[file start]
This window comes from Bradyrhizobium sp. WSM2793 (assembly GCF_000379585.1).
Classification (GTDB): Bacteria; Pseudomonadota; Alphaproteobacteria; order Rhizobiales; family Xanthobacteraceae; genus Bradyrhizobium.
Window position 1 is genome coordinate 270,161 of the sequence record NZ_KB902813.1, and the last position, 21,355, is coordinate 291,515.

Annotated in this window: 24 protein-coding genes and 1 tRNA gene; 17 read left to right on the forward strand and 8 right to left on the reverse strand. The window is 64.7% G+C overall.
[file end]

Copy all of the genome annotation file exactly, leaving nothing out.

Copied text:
This window comes from Bradyrhizobium sp. WSM2793 (assembly GCF_000379585.1).
Classification (GTDB): Bacteria; Pseudomonadota; Alphaproteobacteria; order Rhizobiales; family Xanthobacteraceae; genus Bradyrhizobium.
Window position 1 is genome coordinate 270,161 of the sequence record NZ_KB902813.1, and the last position, 21,355, is coordinate 291,515.

Annotated in this window: 24 protein-coding genes and 1 tRNA gene; 17 read left to right on the forward strand and 8 right to left on the reverse strand. The window is 64.7% G+C overall.